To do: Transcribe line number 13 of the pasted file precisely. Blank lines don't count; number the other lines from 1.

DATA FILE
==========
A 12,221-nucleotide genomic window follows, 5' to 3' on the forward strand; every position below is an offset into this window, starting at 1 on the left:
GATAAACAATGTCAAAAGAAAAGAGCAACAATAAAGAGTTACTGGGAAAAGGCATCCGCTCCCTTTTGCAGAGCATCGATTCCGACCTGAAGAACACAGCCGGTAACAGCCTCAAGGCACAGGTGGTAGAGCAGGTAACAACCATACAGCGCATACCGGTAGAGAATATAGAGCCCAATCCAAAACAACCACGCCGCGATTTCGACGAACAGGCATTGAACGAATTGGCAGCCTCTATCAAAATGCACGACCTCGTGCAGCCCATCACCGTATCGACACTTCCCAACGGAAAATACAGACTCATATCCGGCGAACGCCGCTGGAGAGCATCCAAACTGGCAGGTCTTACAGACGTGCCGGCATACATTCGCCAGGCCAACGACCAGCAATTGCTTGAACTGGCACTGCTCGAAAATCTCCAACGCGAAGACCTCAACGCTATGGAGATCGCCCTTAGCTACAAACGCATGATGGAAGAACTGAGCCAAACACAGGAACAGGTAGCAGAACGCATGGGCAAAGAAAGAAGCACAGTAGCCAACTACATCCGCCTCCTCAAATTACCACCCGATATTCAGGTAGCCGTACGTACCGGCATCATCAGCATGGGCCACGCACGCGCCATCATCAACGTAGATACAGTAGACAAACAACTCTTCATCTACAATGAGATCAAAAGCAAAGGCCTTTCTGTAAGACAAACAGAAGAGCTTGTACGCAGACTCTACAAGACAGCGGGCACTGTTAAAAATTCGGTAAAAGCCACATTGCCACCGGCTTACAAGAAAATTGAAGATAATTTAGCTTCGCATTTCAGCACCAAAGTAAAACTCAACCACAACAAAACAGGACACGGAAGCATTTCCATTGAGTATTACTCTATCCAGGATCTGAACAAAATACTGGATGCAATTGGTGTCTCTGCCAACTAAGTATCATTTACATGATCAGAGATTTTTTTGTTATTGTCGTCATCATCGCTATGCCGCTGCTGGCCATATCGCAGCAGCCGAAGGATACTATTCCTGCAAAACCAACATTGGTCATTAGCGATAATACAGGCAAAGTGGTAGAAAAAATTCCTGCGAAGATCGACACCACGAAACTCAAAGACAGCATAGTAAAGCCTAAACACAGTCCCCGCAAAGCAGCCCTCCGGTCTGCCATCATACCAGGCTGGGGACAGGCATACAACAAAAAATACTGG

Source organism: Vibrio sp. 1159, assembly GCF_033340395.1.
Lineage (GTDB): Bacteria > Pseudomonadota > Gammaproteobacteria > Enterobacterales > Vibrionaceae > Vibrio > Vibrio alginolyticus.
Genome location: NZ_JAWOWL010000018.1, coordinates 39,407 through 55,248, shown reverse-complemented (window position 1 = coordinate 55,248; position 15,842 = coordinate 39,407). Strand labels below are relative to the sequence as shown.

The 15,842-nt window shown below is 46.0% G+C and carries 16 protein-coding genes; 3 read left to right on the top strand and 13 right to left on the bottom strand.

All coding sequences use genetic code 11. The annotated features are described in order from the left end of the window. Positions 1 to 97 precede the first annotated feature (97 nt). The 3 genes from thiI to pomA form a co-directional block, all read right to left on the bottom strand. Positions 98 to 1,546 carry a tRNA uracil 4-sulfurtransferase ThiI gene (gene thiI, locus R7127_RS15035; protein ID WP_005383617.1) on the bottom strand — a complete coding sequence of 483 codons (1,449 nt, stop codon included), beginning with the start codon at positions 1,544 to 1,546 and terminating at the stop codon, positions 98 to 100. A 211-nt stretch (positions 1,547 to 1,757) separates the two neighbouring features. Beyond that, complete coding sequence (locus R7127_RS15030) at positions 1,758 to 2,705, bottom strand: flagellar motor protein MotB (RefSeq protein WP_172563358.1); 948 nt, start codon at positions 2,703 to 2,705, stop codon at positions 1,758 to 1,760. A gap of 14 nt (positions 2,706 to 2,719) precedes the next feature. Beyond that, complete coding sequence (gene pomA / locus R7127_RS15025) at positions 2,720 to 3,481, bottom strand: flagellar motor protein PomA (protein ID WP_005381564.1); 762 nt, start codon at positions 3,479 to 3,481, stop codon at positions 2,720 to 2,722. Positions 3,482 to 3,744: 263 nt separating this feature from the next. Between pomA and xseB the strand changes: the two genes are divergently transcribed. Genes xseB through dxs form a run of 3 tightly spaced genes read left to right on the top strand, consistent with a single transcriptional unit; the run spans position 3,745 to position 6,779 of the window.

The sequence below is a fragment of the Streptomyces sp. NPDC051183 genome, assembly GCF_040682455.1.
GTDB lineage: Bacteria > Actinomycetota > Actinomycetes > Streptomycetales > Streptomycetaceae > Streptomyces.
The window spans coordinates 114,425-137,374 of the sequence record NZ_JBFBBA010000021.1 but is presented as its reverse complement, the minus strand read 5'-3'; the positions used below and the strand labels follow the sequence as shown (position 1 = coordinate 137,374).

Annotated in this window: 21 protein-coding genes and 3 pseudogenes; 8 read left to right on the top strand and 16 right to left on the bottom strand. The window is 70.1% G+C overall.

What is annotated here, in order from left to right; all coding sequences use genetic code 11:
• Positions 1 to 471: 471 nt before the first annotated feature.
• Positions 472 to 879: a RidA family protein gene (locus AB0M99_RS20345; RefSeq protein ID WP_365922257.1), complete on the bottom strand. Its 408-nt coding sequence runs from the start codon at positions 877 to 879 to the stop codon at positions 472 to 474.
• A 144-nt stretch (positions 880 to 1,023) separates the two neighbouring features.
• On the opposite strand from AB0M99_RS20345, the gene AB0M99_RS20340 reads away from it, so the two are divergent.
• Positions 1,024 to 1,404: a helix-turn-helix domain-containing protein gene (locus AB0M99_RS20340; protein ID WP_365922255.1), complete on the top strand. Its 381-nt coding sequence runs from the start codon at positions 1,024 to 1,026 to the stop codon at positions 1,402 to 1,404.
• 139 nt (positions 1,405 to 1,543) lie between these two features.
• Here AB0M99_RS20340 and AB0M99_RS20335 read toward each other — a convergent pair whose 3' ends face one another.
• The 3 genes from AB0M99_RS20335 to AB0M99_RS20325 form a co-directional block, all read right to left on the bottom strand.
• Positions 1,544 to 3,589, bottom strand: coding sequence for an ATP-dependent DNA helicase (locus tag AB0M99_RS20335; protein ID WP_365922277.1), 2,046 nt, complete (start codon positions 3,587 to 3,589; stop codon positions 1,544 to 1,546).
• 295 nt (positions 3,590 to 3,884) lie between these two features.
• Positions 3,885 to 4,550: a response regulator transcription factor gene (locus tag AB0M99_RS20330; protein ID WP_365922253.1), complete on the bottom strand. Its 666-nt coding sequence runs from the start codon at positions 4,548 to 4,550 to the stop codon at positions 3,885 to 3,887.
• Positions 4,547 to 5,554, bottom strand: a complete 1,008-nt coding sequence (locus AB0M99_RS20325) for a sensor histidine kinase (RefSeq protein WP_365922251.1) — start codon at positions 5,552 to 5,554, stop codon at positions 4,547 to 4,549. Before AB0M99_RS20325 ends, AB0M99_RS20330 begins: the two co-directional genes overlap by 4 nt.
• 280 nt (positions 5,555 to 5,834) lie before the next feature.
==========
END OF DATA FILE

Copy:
• Positions 1 to 471: 471 nt before the first annotated feature.